- Facebook said it removed hundreds of accounts from Russian and French troll networks focused on influencing opinion and politics throughout Africa.
- At least one network also had a presence on Twitter, which took action on “a small number of accounts based on close coordination with our peers,” a Twitter spokesperson said on Wednesday.
- In Central African Republic, networks from France and Russia interacted, criticising each government’s policies in the country.
- That was “the first time our team found two campaigns – from France and Russia – actively engage with one another,” said Facebook’s security team in a blog post.
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Facebook on Tuesday said it had removed three troll networks based in France and Russia, accusing them of spreading disinformation in Africa and the Middle East.
At least one of the networks also had a “small” presence on Twitter, the company said on Wednesday.
The French network was linked directly to individuals in the French military, according to Facebook. The two from Russia appeared to continue the work of previously removed networks linked to businesses in Russia.
Strangely, the French and Russian networks overlapped, Facebook added.
“While we’ve seen influence operations target the same regions in the past, this was the first time our team found two campaigns â€” from France and Russia â€” actively engage with one another, including by befriending, commenting and criticising the opposing side for being fake,” Nathaniel Gleicher, head of security policy, and David Agranovich, global threat disruption lead, wrote in a blog post.
The French network focused its efforts on supporting the French military and policies in Francophone Africa, countries and territories spread across north-west Africa.
“Although the people behind it attempted to conceal their identities and coordination, our investigation found links to individuals associated with French military,” Facebook’s security team said.
That network had more than 100 accounts and pages spread over Facebook and Instagram. Primarily posting in French and Arabic, the users posed as locals, spreading news and commenting on others’ content.
In some posts, the network spread information about potential Russian meddling in Central African Republic and elsewhere. One post, translated by Facebook, read: “The Russian imperialists are a gangrene on Mali! Watch out for the tsarist lobotomy!”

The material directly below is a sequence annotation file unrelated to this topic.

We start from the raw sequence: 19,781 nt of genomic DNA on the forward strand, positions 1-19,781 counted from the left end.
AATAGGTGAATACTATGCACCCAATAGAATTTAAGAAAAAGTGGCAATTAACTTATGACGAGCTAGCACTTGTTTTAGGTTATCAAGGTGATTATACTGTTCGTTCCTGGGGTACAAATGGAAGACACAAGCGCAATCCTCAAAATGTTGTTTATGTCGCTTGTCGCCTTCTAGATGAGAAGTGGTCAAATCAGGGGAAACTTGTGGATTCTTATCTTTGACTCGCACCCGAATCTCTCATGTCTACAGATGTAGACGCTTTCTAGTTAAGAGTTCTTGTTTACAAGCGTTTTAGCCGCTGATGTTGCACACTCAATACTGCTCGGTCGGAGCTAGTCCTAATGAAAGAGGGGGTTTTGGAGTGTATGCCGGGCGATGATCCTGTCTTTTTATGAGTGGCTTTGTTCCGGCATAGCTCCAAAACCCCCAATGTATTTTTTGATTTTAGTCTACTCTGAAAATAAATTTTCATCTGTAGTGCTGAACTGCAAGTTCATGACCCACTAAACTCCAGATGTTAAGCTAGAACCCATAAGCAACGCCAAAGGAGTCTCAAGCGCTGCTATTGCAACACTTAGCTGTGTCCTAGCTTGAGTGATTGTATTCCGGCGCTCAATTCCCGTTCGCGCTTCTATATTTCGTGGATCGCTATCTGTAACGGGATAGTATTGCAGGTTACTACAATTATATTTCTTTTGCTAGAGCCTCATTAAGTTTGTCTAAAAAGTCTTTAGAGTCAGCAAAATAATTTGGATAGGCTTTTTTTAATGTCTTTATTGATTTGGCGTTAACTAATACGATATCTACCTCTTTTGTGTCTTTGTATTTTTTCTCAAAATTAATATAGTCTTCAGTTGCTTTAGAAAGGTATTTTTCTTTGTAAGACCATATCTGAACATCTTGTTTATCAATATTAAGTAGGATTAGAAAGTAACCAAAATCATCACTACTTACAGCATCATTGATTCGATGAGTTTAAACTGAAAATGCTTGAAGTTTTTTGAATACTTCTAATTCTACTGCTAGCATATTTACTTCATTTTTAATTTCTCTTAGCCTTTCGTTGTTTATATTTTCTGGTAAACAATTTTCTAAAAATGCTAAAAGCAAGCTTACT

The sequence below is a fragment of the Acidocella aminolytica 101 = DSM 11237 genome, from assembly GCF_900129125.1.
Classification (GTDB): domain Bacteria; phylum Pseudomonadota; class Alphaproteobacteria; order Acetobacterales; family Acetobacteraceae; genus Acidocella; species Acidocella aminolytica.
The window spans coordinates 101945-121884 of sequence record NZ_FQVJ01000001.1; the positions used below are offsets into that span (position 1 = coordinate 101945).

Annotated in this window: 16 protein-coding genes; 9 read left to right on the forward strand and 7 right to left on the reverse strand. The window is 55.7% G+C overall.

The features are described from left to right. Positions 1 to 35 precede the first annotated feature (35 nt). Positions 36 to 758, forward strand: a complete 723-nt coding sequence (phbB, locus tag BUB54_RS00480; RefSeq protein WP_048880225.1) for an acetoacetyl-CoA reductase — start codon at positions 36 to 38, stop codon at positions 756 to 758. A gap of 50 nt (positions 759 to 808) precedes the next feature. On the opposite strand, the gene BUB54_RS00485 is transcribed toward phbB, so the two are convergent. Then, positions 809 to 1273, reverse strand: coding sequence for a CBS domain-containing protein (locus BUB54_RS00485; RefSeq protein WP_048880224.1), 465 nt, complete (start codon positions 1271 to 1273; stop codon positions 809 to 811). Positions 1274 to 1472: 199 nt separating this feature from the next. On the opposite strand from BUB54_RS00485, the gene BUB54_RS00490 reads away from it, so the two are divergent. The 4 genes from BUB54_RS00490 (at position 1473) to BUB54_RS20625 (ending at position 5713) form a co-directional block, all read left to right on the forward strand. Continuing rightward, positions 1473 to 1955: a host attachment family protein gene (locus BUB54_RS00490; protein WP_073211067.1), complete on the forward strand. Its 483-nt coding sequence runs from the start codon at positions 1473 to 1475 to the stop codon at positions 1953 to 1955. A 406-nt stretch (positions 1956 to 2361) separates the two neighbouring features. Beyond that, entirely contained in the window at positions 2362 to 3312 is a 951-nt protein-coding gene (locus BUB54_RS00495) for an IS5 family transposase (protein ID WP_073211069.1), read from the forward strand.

That network had been battling one of the two Russian networks, which also had about 100 accounts and pages on Facebook and Instagram. They interacted with the French network, by writing “supportive commentary about the [Central African Republic] government, criticism of the French foreign policy, and a fictitious coup d’etat in Equatorial Guinea,” said Facebook.
“They also solicited content from local journalists. The people behind this activity took operational security steps to conceal their location and identity,” Facebook said.
The largest network removed on Tuesday originated in Russia and focused mostly on Libya, Sudan, and Syria. On Facebook, that network had 211 accounts and 126 pages. On Instagram, it had 17 accounts and 16 groups, according to Facebook. In its internal investigation, Facebook found links to a Russian network removed in October 2019, it said.
Some of the Russian activity had been connected to the Internet Research Agency, a group associated with past operations to influence opinion about Russian businesses, according to researchers at Stanford Internet Observatory, who combed through Facebook’s findings before the social network made them public.
The Russian network extends outside Facebook, said SIO in a blog post.
“The operation also had a Twitter presence of approximately 30 accounts actively participating in the information operation. These accounts had several thousand followers â€” at least one had almost 12,000 followers â€” but the Twitter presence was much smaller than that on Facebook,” researchers wrote.
Highlights from the IRA – Libya/Sudan/Syria report: 1.3 million users followed one of the Libya Pages. This part of the op was more sophisticated than Prigozhin’s 2019 efforts targeting Libya.
— Shelby Grossman (@shelbygrossman) December 15, 2020
“We’ve taken action on a small number of Twitter accounts based on close coordination with our peers. We do not have country-specific information to share at this time and our investigations are ongoing,” a Twitter spokesperson told Business Insider on Wednesday.
The person added: “As ever, if we can confidently and reliably attribute any of this activity to state-backed actors, we will disclose accounts and associated content to our archive of information operations â€” the only one of its kind in the industry.”
Reporter Kevin Shalvey worked at Facebook from 2018 to 2019.
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